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How the loudest sound in the world can be fatal for you to hear

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It turns out there’s good reason people reportedly vomited at loud concerts of bands like My Bloody Valentine. Sound has a physical effect, according to FiveThirtyEight.

“Sound is mechanical,” writer Maggie Koerth-Baker notes, in response to a child’s query about the loudest sound in the world. “A sound is a shove — just a little one, a tap on the tightly stretched membrane of your ear drum. The louder the sound, the heavier the knock.”

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The little girl, Kara Jo, wanted to hear the loudest sound in the world — but Koerth-Baker gave a pretty good example as to why not.

Sound, it turns out, can be very destructive at high decibels. It can even kill you.

In 1883, ranchers in Australia, heard what sounded to them like two rifle shots. What they actually heard came from 2,233 miles away. It was the sound of the Indonesian island of Krakatoa blowing up in a volcanic eruption. It may be the loudest sound on human record. Recorded spikes in atmospheric pressure indicate that waves from the sound circled the globe three times.

“Snap your fingers and you jostle the particles right next to you,” Koerth-Baker explains. “As they wiggle, they bump into the particles next to them, which, in turn, nudge the particles next to them. These wiggles are what the world’s barometers were measuring in the wake of the Krakatoa eruption.”

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Sound, she pointed out is particle movement, which is why you can’t hear anything in a vacuum, like space.

The loudest animal is a sperm whale, which uses echolocation to navigate. The “clicks” made by sperm whales to detect what’s around them with echoes are 200 decibels. By comparison, the loudest sound recorded by NASA was the first stage of the Saturn V rocket — at 204 decibels. Both sounds are loud enough to rupture your eardrums.

Watch observers react to a sound wave from the Tavurvur volcano in Papua New Guinea in 2014. Note: Keep your volume low.

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3 out of 9 companies in one state have filed for bankruptcy since Trump promised to ‘bring back coal’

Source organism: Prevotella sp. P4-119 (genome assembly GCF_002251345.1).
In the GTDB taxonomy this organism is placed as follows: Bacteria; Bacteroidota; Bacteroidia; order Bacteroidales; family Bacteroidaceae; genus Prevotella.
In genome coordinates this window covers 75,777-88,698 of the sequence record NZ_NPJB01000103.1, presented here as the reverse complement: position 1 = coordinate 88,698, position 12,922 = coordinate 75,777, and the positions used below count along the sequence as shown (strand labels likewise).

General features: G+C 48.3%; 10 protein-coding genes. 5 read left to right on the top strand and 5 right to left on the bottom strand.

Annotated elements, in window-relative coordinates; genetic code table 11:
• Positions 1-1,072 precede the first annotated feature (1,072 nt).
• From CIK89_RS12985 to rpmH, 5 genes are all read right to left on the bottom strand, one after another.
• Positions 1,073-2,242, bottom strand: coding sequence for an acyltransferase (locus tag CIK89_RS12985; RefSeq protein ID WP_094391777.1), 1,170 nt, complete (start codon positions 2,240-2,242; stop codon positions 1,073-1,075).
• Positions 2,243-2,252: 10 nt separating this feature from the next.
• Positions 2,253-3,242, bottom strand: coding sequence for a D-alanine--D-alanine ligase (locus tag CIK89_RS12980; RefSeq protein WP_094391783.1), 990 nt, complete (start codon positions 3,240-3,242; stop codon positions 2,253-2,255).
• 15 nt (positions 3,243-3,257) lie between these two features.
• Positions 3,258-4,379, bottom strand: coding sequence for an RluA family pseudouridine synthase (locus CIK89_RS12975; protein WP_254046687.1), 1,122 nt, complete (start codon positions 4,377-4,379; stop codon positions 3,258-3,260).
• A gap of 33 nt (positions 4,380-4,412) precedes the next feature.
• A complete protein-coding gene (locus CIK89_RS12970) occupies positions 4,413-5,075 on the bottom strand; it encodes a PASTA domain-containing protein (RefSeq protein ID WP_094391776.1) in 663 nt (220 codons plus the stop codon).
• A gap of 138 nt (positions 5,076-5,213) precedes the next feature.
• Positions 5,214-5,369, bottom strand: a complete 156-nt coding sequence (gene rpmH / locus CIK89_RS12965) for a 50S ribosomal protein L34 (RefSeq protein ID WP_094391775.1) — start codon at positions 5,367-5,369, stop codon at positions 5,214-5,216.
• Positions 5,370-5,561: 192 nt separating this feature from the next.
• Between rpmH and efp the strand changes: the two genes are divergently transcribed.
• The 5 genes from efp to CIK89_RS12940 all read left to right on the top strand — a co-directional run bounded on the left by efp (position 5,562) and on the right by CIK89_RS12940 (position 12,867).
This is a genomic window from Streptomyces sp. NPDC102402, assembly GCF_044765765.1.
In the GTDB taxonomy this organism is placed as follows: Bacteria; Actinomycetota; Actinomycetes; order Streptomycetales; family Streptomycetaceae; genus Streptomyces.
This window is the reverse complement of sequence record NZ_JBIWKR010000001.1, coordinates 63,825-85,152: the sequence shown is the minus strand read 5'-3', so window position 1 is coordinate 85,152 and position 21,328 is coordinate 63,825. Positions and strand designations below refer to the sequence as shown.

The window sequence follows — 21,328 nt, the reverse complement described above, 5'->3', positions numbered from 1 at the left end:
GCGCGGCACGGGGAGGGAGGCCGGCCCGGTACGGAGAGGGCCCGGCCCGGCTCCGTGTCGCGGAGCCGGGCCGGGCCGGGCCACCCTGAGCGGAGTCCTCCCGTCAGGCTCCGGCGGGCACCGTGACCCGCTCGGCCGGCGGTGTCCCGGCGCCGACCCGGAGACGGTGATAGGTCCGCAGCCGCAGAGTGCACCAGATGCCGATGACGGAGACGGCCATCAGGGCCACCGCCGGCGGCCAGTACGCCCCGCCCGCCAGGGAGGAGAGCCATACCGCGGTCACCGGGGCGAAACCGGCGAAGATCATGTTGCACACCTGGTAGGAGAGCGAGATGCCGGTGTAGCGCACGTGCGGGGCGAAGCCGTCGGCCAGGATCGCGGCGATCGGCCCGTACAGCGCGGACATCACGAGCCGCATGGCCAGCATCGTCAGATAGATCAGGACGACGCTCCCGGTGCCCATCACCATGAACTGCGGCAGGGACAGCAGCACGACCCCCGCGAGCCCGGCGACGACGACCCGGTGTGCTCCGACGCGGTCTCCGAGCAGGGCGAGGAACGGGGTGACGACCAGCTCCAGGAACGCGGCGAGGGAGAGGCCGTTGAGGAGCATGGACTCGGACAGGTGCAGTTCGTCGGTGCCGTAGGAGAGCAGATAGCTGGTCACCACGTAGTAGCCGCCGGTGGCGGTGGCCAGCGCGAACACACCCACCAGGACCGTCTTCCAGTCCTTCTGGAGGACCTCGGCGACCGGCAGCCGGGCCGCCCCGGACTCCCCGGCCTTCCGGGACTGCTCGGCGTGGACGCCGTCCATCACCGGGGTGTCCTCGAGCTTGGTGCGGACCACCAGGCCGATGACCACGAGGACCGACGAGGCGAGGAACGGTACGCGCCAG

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President Donald Trump's promises to coal miners have fallen along with his other broken campaign promises. Another state is facing the harsh reality that Trump is not riding in on a white horse to save them.

According to Axios, three out of the nine coal companies in the Powder River Basin in northeastern Wyoming have filed for bankruptcy and another two companies are consolidating. Kentucky coal miners have been protesting Blackjewl, which filed for bankruptcy in July, withdrawing payroll dollars from miners' accounts. Little has been heard about the Wyoming workers as those companies crumble, however.

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‘Possible war in the Middle East’: Editor explains why Trump’s visa attack on Iran is ‘lame’ response to oil field bombing

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As the United States is searching for ways to draw down on decades-long wars in Iraq and Afghanistan, serious conflicts might be afoot, one Daily Beast reporter told MSNBC Sunday.

World News editor Christopher Dickey told host Kendis Gibson he doesn't understand the point of barring Iranian diplomats from being able to come to the United Nations General Assembly meeting this fall. During a "Meet the Press" interview Sunday morning, Rep. Liz Cheney (R-WY) said that the U.S. should deny the visas. The statement prompted Sen. Rand Paul (R-KY) to call her out for "warmongering," and said she was out of touch with Americans who don't want to get into another costly Middle East war.

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Why you should sell your house now — and not wait for the climate to change

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Cities across the United States are already seeing the impacts of climate change. Sea levels are on the rise in Miami, Florida, where ocean waters creep into the streets, even when it isn't raining. Massive wildfires have taken out whole neighborhoods in California and in Alaska, about 2.5 million acres have burned since July 3. Wildfires there are getting worse, according to experts.

The problem of climate change has reached a dangerous level for some homeowners in areas that are no longer insurable. In Miami, for example, the "street-level" is now considered the basement and insurers are dropping coverage for basements. According to the Daily Beast, at least 340,000 California homeowners lost their property insurance coverage between 2015 and 2018 because the wildfires are getting worse and companies don't want to pay out when homes are destroyed.

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